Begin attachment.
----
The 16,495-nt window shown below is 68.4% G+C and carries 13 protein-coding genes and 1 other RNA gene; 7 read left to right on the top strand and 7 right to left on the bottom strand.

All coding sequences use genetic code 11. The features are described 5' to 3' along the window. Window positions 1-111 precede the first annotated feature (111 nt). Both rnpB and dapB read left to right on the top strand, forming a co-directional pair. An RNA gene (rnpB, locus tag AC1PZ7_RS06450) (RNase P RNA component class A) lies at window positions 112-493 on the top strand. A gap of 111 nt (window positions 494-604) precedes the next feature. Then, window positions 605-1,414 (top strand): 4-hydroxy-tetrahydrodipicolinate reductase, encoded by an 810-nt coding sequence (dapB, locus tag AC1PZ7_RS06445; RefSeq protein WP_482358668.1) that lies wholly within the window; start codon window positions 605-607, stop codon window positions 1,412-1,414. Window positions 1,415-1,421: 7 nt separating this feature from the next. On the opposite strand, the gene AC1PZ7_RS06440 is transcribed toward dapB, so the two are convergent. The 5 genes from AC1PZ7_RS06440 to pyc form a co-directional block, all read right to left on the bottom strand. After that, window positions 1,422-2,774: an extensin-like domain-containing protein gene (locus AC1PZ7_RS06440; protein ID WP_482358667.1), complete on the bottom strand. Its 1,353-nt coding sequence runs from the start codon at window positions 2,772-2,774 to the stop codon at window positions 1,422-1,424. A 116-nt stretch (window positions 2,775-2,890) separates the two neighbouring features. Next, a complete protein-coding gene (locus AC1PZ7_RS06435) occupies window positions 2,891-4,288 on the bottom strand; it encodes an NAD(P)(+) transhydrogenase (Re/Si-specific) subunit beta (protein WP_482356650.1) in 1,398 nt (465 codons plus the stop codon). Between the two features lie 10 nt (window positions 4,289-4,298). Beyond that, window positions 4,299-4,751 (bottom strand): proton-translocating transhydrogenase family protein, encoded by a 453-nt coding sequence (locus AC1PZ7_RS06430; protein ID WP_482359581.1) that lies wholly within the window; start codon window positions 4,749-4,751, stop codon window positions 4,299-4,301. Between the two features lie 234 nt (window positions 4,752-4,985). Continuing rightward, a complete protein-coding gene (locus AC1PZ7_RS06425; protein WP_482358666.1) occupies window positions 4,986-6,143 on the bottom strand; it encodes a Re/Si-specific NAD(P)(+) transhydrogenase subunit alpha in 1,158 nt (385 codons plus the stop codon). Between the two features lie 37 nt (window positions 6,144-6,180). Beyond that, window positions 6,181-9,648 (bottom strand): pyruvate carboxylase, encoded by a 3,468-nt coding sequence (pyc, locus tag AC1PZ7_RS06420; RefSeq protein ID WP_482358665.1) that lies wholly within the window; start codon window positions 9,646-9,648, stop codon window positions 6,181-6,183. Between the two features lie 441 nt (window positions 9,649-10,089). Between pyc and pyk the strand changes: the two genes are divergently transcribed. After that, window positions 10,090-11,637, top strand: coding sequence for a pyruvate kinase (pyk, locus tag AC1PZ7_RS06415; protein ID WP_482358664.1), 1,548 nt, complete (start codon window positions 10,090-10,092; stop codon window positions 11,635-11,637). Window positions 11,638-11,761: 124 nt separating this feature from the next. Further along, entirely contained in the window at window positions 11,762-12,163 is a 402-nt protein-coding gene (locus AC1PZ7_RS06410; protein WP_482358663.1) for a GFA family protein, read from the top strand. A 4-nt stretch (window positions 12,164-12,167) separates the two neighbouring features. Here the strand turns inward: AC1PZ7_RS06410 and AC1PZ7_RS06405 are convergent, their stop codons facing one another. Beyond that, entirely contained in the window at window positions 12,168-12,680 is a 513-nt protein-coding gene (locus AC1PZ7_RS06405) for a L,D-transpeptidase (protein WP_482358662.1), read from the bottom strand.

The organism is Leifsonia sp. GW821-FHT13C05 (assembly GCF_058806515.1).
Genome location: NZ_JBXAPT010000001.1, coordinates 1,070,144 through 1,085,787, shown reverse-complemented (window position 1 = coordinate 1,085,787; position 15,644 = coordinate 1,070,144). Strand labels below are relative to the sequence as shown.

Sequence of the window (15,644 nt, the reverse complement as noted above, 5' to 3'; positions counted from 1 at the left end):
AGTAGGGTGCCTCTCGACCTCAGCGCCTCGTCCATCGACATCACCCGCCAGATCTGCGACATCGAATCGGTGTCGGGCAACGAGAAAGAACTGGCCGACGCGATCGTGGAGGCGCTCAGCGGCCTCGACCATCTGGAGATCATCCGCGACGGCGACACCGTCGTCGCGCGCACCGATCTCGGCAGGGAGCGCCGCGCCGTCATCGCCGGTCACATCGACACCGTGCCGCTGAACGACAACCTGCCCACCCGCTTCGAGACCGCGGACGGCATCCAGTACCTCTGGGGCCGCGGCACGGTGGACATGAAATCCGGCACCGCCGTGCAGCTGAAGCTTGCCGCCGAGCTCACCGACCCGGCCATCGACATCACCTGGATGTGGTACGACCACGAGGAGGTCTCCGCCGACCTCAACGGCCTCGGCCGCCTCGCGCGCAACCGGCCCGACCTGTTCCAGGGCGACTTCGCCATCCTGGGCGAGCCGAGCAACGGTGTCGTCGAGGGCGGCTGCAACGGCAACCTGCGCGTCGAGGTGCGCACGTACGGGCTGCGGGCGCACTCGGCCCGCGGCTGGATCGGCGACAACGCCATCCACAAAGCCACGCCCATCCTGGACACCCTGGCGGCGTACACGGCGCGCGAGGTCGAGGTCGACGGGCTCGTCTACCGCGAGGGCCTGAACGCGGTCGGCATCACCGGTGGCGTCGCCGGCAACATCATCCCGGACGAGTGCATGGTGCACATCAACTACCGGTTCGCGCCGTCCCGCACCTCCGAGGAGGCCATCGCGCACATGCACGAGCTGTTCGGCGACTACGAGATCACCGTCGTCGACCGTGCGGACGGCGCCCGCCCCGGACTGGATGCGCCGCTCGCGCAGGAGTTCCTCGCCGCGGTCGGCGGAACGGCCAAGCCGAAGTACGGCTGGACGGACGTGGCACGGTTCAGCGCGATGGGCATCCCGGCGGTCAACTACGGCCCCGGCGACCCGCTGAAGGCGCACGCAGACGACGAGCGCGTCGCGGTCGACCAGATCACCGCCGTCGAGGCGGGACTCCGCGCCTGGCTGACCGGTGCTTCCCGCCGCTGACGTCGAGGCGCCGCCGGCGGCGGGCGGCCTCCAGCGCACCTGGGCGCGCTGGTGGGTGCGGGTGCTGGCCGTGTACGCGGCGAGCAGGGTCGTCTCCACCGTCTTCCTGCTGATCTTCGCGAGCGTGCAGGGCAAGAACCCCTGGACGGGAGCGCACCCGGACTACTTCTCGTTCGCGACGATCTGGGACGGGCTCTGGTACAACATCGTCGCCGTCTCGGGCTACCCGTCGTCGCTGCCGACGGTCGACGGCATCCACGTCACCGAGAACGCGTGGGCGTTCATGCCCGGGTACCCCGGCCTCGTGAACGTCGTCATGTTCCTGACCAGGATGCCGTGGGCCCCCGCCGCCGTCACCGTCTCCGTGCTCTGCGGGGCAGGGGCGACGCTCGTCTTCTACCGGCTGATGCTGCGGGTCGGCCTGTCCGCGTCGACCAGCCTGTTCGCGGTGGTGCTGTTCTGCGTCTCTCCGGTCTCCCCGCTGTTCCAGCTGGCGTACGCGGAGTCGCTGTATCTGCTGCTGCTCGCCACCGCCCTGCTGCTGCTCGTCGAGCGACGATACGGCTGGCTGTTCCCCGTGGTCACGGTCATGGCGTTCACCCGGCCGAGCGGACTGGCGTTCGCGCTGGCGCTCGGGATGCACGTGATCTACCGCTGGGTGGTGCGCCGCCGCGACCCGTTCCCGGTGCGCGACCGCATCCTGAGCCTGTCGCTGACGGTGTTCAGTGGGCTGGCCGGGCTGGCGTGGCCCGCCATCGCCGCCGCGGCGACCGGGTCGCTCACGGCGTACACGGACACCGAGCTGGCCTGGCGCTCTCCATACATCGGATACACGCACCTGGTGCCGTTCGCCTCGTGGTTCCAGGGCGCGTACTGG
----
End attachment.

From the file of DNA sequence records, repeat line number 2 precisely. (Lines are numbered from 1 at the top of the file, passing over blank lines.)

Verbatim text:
All coding sequences use genetic code 11. The features are described 5' to 3' along the window. Window positions 1-111 precede the first annotated feature (111 nt). Both rnpB and dapB read left to right on the top strand, forming a co-directional pair. An RNA gene (rnpB, locus tag AC1PZ7_RS06450) (RNase P RNA component class A) lies at window positions 112-493 on the top strand. A gap of 111 nt (window positions 494-604) precedes the next feature. Then, window positions 605-1,414 (top strand): 4-hydroxy-tetrahydrodipicolinate reductase, encoded by an 810-nt coding sequence (dapB, locus tag AC1PZ7_RS06445; RefSeq protein WP_482358668.1) that lies wholly within the window; start codon window positions 605-607, stop codon window positions 1,412-1,414. Window positions 1,415-1,421: 7 nt separating this feature from the next. On the opposite strand, the gene AC1PZ7_RS06440 is transcribed toward dapB, so the two are convergent. The 5 genes from AC1PZ7_RS06440 to pyc form a co-directional block, all read right to left on the bottom strand. After that, window positions 1,422-2,774: an extensin-like domain-containing protein gene (locus AC1PZ7_RS06440; protein ID WP_482358667.1), complete on the bottom strand. Its 1,353-nt coding sequence runs from the start codon at window positions 2,772-2,774 to the stop codon at window positions 1,422-1,424. A 116-nt stretch (window positions 2,775-2,890) separates the two neighbouring features. Next, a complete protein-coding gene (locus AC1PZ7_RS06435) occupies window positions 2,891-4,288 on the bottom strand; it encodes an NAD(P)(+) transhydrogenase (Re/Si-specific) subunit beta (protein WP_482356650.1) in 1,398 nt (465 codons plus the stop codon). Between the two features lie 10 nt (window positions 4,289-4,298). Beyond that, window positions 4,299-4,751 (bottom strand): proton-translocating transhydrogenase family protein, encoded by a 453-nt coding sequence (locus AC1PZ7_RS06430; protein ID WP_482359581.1) that lies wholly within the window; start codon window positions 4,749-4,751, stop codon window positions 4,299-4,301. Between the two features lie 234 nt (window positions 4,752-4,985). Continuing rightward, a complete protein-coding gene (locus AC1PZ7_RS06425; protein WP_482358666.1) occupies window positions 4,986-6,143 on the bottom strand; it encodes a Re/Si-specific NAD(P)(+) transhydrogenase subunit alpha in 1,158 nt (385 codons plus the stop codon). Between the two features lie 37 nt (window positions 6,144-6,180). Beyond that, window positions 6,181-9,648 (bottom strand): pyruvate carboxylase, encoded by a 3,468-nt coding sequence (pyc, locus tag AC1PZ7_RS06420; RefSeq protein ID WP_482358665.1) that lies wholly within the window; start codon window positions 9,646-9,648, stop codon window positions 6,181-6,183. Between the two features lie 441 nt (window positions 9,649-10,089). Between pyc and pyk the strand changes: the two genes are divergently transcribed. After that, window positions 10,090-11,637, top strand: coding sequence for a pyruvate kinase (pyk, locus tag AC1PZ7_RS06415; protein ID WP_482358664.1), 1,548 nt, complete (start codon window positions 10,090-10,092; stop codon window positions 11,635-11,637). Window positions 11,638-11,761: 124 nt separating this feature from the next. Further along, entirely contained in the window at window positions 11,762-12,163 is a 402-nt protein-coding gene (locus AC1PZ7_RS06410; protein WP_482358663.1) for a GFA family protein, read from the top strand. A 4-nt stretch (window positions 12,164-12,167) separates the two neighbouring features. Here the strand turns inward: AC1PZ7_RS06410 and AC1PZ7_RS06405 are convergent, their stop codons facing one another. Beyond that, entirely contained in the window at window positions 12,168-12,680 is a 513-nt protein-coding gene (locus AC1PZ7_RS06405) for a L,D-transpeptidase (protein WP_482358662.1), read from the bottom strand.